Professor Jeffrey is a co-editor of "Being Muslim in South Asia," a collection under contract to Oxford University Press to be published in 2013, and a co-editor of "Mughals and Mandarins," studies of the Chinese and Indian media by analysts and practitioners.
His long-term work focuses on a book called Slices of India, a history of India in the second half of the 20th century based around the years of the great Kumbh Mela in Allahabad.
Professor Jeffrey has written about Kerala, Punjab and Indian media. A third edition of India’s Newspaper Revolution was published in 2010.
He first lived in India as a school teacher in Chandigarh from 1967 to 1969 and has lived for six years in India between 1967 and 2010. He has published a number of books and contributes regularly to policy papers, reports and journals.
Professor Jeffrey completed a doctorate in Indian history at Sussex University in the United Kingdom in 1973. He taught for 25 years in the Politics Program at La Trobe University in Melbourne, and worked twice at the Australian National University in Canberra.
Professor and Associate Dean Research, University of Sydney
Robyn is an urban geographer and planner in the Faculty of Architecture Design and Planning. She has research expertise in patterns of urban mobility, transport disruptions, and urban governance in the face of climate change.
Dr Rod Lamberts is deputy director of the Australian National Centre for Public Awareness of Science (CPAS) at the ANU, which recently became affiliated with the Alan Alda Centre for Communicating Science at Stony Brook University. He is also a former national president of the Australian Science Communicators. Rod has been providing science communication consultation and evaluation advice for nearly 20 years to organisations including UNESCO, the CSIRO, and to ANU science and research bodies. He has a background in psychology, anthropology and corporate communication consultancy and facilitation.
Rod has been developing and delivering science communication courses since 1998, and supervises a large range of postgraduate research projects.
His professional and research interests include: science in society; science and public policy; perceptions of expertise in science; risk and crisis perception/ communication; and science communication as the new public intellectualism.
Rod is an extremely strong proponent of getting academia well beyond the hallowed halls and into the real world. His most recent forays into this world include regular appearances on ABC Radio National "Research Filter" and ABC radio Perth's "Blinded by Science". He was also a co-host of KindaThinky, and irreverent, theme-based chat show that ran in Canberra in 2014 and 15.
Professor of Health Psychology, University of Wollongong
Croft has a PhD in psychology, with his thesis focusing on electrophysiology (EEG) methodology. His electrophysiology expertise has been extended into the RF-EMF health research, with his focus being laboratory research determining the effects of RF-EMF on awake and sleep EEG. Although a smaller aspect of his research, he has published RF-EMF epidemiological research, as well as substantial collaborative work employing in vitro and dosimetric methods to address the RF-EMF health issue. Croft is Director of the NHRMC CRE in RF-EMF health, the Australian Centre for Electromagnetic Bioeffects Research (ACEBR) and was Executive Director the forerunner Centre (Australian Centre for Radiofrequency Bioeffects Research), and is a Commissioner within the International Commission on Non-Ionising Radiation Protection (ICNIRP).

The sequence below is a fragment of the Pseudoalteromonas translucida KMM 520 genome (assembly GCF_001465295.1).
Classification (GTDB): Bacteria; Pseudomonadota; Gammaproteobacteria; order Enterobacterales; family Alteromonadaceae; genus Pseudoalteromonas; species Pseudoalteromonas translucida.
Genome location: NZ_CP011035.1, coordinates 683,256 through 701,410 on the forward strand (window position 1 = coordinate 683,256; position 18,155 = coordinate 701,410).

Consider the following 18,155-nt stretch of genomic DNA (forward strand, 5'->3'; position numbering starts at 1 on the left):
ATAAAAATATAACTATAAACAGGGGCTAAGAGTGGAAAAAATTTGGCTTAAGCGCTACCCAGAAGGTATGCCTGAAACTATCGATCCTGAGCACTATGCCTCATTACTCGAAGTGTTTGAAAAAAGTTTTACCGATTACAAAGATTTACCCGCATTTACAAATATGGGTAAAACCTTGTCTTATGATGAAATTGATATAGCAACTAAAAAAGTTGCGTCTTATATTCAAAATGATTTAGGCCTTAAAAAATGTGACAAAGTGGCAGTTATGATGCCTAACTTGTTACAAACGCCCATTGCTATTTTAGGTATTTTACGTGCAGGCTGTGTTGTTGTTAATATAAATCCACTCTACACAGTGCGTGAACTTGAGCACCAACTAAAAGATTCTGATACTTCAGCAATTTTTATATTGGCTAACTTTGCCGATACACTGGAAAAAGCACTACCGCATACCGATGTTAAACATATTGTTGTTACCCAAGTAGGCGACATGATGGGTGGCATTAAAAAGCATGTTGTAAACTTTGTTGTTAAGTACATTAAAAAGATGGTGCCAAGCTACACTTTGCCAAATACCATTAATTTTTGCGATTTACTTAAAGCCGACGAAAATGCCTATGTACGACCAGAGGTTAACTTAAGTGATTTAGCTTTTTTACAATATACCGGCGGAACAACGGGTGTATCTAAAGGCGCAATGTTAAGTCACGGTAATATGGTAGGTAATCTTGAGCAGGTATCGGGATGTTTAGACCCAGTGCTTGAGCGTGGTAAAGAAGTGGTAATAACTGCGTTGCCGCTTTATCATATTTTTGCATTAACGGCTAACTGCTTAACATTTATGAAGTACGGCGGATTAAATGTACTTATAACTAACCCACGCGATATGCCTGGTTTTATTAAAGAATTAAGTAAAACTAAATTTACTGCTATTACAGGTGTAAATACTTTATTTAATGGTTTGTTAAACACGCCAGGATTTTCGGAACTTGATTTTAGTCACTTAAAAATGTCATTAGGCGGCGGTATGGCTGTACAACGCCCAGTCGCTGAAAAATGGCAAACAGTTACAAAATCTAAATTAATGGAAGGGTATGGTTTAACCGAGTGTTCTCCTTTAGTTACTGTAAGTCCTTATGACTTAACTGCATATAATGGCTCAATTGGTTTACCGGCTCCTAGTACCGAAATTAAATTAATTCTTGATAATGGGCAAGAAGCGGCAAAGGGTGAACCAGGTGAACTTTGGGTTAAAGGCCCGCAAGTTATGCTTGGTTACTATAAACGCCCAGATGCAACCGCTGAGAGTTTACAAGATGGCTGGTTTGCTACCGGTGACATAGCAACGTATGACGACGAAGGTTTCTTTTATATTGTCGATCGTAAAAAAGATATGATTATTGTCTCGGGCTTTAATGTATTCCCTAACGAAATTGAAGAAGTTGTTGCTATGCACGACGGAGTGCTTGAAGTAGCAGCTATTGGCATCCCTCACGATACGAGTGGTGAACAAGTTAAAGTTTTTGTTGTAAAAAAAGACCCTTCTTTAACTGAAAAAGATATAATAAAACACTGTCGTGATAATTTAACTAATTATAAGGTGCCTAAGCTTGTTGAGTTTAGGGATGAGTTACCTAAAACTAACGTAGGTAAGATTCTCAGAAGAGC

Rod has been a senior executive at the Commonwealth Bank for the last decade after earlier stints as Chief Economist for the Business Council of Australia, Head of Economic Policy in the Victorian Cabinet Office, and as a Professor of Economics at La Trobe University.
He is currently working on a book on the Australian economy.
Professor Rodney Stewart is the Digital Utility Transformation Professor at Griffith School of Engineering, Griffith University, located in Queensland, Australia. He conducts research on the applications of advanced technology (e.g. smart meters, network sensors, energy storage) and big data informatics for purpose of re-engineering the water and energy utility sectors.
In the water utility sector he has completed a number of high resolution smart water meter studies that provided the 'big data' to underpin detailed water end use studies, demand management strategies, bottom-up forecasting models, just-in-time pipe network infrastructure planning, water-energy nexus studies, post-meter and network leakage studies, to name a few.
In the electricity sector he is working on the necessary demand forecasting and power control systems that will provide cost-efficient power supply to customers through optimising existing and newly introduced renewable energy sources being added to the network through coupling them with distributed energy storage in an intelligent micro-grid arrangement. His goal is to conduct the necessary evidence-based research to demonstrate the numerous applications and benefits of intelligent water and electricity networks in order to accelerate the current slow rate of transformation of national and international utilities to the digital era.
Roger joined Huddersfield in February 2011, having previously been at Manchester. After his PhD at Cambridge, he has worked on particle physics experiments at DESY (TASSO, and the discovery of the gluon, and subsequently JADE, and the measurement of the B lifetime) , CERN (OPAL doing precision studies of the Z ), and SLAC(BaBar, and the discovery of CP violation in B mesons). He is currently a member of the LHCb collaboration.
He has written a textbook on Statistics, founded the Cockcroft Institute, started the ThorEA association, and originated the National Particle Physics Masterclasses. He was the PI of the CONFORM project that led to the successful operation of EMMA, the worlds's first nsFFAG accelerator.